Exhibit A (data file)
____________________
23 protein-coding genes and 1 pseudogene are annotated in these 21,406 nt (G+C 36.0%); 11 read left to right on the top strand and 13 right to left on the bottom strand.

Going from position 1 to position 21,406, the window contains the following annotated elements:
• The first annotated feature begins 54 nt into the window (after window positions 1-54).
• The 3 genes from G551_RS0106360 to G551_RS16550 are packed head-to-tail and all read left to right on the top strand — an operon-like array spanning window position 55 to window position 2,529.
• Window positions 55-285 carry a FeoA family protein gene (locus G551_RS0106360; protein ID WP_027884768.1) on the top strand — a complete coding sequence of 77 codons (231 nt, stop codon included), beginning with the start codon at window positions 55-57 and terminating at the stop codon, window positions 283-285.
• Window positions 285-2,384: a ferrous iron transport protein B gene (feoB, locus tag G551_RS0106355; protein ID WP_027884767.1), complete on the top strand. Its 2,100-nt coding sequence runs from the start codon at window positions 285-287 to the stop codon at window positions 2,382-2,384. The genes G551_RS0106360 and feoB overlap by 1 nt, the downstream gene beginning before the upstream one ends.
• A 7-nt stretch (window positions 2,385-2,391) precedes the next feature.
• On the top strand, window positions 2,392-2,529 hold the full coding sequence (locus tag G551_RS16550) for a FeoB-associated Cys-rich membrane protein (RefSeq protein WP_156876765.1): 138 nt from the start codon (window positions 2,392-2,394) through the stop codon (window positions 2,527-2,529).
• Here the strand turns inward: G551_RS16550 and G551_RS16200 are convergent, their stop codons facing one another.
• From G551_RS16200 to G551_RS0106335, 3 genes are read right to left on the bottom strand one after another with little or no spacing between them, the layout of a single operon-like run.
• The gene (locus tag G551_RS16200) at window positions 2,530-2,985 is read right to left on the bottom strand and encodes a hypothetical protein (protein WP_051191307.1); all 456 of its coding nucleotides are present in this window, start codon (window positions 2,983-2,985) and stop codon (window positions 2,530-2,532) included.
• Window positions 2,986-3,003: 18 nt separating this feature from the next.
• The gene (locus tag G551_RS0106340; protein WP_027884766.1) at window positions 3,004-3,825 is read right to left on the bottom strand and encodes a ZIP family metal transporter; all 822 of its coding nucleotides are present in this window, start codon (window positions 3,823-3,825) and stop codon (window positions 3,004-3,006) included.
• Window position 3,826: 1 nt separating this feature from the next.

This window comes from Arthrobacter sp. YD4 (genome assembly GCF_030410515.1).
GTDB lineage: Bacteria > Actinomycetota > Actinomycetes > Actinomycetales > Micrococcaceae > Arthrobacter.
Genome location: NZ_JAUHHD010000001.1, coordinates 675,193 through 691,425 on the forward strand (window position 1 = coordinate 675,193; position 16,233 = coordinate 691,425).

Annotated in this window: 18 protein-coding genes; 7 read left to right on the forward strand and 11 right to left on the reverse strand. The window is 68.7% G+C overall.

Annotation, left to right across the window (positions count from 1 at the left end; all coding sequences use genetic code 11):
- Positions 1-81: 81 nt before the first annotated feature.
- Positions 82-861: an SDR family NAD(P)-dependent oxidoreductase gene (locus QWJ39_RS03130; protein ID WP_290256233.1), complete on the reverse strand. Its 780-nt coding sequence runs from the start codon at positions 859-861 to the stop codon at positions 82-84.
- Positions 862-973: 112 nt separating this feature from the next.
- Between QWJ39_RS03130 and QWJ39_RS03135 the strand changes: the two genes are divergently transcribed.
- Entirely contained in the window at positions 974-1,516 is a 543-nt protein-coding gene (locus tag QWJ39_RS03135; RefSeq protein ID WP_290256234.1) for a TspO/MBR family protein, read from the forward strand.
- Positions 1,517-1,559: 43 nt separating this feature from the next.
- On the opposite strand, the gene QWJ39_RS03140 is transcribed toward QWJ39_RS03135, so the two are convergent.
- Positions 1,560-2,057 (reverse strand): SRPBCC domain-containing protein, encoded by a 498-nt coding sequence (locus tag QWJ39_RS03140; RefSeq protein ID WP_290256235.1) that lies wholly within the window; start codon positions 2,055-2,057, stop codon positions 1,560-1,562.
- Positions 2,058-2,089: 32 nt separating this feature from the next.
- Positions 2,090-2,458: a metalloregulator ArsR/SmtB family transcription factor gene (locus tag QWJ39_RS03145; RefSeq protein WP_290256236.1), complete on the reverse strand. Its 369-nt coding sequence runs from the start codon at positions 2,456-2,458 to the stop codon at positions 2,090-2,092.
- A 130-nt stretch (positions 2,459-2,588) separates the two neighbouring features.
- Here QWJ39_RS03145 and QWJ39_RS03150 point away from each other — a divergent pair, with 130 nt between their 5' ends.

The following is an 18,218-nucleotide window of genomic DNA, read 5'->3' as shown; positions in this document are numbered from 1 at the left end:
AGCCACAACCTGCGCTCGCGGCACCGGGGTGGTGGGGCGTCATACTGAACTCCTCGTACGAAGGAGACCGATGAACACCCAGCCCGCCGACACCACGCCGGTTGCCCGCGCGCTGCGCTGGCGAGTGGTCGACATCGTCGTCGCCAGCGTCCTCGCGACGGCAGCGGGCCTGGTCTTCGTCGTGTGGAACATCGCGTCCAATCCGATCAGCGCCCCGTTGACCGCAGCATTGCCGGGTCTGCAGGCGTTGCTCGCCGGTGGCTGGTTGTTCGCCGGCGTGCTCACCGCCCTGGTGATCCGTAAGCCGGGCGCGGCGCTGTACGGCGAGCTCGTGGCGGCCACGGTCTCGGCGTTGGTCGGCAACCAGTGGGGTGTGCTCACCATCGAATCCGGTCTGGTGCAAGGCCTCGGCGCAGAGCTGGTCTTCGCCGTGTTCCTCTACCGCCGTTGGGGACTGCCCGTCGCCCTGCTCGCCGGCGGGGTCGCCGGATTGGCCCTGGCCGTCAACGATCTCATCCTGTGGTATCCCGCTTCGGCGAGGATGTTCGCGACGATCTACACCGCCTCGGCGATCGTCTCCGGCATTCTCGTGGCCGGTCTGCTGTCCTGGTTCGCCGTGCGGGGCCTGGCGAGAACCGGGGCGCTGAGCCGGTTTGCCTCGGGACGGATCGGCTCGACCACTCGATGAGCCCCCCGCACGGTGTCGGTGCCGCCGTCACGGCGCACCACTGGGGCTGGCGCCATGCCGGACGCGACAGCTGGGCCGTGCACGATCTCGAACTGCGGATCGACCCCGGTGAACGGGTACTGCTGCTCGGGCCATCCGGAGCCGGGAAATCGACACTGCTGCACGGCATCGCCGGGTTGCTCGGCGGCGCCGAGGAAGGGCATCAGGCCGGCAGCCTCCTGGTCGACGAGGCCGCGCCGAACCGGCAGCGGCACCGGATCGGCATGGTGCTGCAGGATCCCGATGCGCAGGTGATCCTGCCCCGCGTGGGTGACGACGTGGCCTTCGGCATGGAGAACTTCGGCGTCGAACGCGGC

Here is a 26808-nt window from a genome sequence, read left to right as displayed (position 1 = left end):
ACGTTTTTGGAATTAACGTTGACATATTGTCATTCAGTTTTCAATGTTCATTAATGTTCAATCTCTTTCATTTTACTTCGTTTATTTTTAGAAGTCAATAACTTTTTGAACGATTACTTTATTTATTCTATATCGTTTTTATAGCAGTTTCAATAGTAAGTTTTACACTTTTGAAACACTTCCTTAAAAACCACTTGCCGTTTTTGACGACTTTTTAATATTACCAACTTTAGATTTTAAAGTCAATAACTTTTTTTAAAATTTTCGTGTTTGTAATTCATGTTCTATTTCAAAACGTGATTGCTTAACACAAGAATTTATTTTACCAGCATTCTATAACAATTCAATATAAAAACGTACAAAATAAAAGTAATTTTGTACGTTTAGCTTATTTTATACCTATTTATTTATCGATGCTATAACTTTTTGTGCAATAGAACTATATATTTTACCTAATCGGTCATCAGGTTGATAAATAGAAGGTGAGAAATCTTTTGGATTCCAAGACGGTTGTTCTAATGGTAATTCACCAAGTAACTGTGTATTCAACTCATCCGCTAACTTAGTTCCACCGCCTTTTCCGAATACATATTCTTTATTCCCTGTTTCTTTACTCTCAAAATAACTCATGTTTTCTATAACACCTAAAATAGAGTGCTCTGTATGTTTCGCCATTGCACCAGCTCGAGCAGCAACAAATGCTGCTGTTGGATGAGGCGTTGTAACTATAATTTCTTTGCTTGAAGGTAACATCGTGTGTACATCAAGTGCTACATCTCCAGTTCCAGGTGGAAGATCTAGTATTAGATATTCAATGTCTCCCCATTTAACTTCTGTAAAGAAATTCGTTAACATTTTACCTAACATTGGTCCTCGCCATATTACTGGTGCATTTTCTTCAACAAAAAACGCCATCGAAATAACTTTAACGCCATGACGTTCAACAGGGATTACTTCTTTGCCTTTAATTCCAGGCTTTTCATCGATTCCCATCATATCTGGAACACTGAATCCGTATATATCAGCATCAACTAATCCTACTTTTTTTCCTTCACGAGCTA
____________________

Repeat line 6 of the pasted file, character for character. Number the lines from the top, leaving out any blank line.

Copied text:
• Window positions 285-2,384: a ferrous iron transport protein B gene (feoB, locus tag G551_RS0106355; protein ID WP_027884767.1), complete on the top strand. Its 2,100-nt coding sequence runs from the start codon at window positions 285-287 to the stop codon at window positions 2,382-2,384. The genes G551_RS0106360 and feoB overlap by 1 nt, the downstream gene beginning before the upstream one ends.